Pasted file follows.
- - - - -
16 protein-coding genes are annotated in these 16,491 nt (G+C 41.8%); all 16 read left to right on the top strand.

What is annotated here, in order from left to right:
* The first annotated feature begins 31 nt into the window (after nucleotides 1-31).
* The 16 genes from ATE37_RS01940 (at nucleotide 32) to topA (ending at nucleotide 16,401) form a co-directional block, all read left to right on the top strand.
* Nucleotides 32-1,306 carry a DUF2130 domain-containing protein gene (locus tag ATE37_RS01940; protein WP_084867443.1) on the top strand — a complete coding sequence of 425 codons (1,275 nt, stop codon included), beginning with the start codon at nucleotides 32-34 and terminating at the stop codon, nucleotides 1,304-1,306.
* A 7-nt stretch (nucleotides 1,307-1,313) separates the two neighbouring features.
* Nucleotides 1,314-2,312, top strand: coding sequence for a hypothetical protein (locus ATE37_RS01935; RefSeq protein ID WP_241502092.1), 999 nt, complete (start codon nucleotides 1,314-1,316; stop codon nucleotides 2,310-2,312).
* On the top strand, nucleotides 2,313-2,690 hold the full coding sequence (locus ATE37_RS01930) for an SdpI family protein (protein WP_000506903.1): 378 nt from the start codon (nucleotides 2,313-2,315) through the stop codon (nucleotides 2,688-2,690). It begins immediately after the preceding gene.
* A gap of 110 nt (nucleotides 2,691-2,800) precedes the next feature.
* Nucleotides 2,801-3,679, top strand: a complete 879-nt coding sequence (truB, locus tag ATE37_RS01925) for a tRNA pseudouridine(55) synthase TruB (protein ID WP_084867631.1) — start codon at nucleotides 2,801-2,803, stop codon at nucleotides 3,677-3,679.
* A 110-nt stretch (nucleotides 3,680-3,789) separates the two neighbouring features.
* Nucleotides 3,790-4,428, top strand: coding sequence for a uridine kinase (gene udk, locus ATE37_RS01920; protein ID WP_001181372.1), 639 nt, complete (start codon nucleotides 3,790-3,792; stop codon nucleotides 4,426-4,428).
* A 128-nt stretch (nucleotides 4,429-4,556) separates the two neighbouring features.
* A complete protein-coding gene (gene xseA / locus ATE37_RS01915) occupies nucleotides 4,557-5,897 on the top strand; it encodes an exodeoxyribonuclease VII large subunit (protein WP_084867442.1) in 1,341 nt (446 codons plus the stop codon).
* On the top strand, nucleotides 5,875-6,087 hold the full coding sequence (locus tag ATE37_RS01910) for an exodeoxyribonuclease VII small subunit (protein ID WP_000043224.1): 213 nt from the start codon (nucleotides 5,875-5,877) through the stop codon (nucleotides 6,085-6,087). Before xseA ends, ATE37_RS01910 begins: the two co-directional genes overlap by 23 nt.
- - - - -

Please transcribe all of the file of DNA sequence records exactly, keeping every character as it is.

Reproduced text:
16 protein-coding genes are annotated in these 16,491 nt (G+C 41.8%); all 16 read left to right on the top strand.

What is annotated here, in order from left to right:
* The first annotated feature begins 31 nt into the window (after nucleotides 1-31).
* The 16 genes from ATE37_RS01940 (at nucleotide 32) to topA (ending at nucleotide 16,401) form a co-directional block, all read left to right on the top strand.
* Nucleotides 32-1,306 carry a DUF2130 domain-containing protein gene (locus tag ATE37_RS01940; protein WP_084867443.1) on the top strand — a complete coding sequence of 425 codons (1,275 nt, stop codon included), beginning with the start codon at nucleotides 32-34 and terminating at the stop codon, nucleotides 1,304-1,306.
* A 7-nt stretch (nucleotides 1,307-1,313) separates the two neighbouring features.
* Nucleotides 1,314-2,312, top strand: coding sequence for a hypothetical protein (locus ATE37_RS01935; RefSeq protein ID WP_241502092.1), 999 nt, complete (start codon nucleotides 1,314-1,316; stop codon nucleotides 2,310-2,312).
* On the top strand, nucleotides 2,313-2,690 hold the full coding sequence (locus ATE37_RS01930) for an SdpI family protein (protein WP_000506903.1): 378 nt from the start codon (nucleotides 2,313-2,315) through the stop codon (nucleotides 2,688-2,690). It begins immediately after the preceding gene.
* A gap of 110 nt (nucleotides 2,691-2,800) precedes the next feature.
* Nucleotides 2,801-3,679, top strand: a complete 879-nt coding sequence (truB, locus tag ATE37_RS01925) for a tRNA pseudouridine(55) synthase TruB (protein ID WP_084867631.1) — start codon at nucleotides 2,801-2,803, stop codon at nucleotides 3,677-3,679.
* A 110-nt stretch (nucleotides 3,680-3,789) separates the two neighbouring features.
* Nucleotides 3,790-4,428, top strand: coding sequence for a uridine kinase (gene udk, locus ATE37_RS01920; protein ID WP_001181372.1), 639 nt, complete (start codon nucleotides 3,790-3,792; stop codon nucleotides 4,426-4,428).
* A 128-nt stretch (nucleotides 4,429-4,556) separates the two neighbouring features.
* A complete protein-coding gene (gene xseA / locus ATE37_RS01915) occupies nucleotides 4,557-5,897 on the top strand; it encodes an exodeoxyribonuclease VII large subunit (protein WP_084867442.1) in 1,341 nt (446 codons plus the stop codon).
* On the top strand, nucleotides 5,875-6,087 hold the full coding sequence (locus tag ATE37_RS01910) for an exodeoxyribonuclease VII small subunit (protein ID WP_000043224.1): 213 nt from the start codon (nucleotides 5,875-5,877) through the stop codon (nucleotides 6,085-6,087). Before xseA ends, ATE37_RS01910 begins: the two co-directional genes overlap by 23 nt.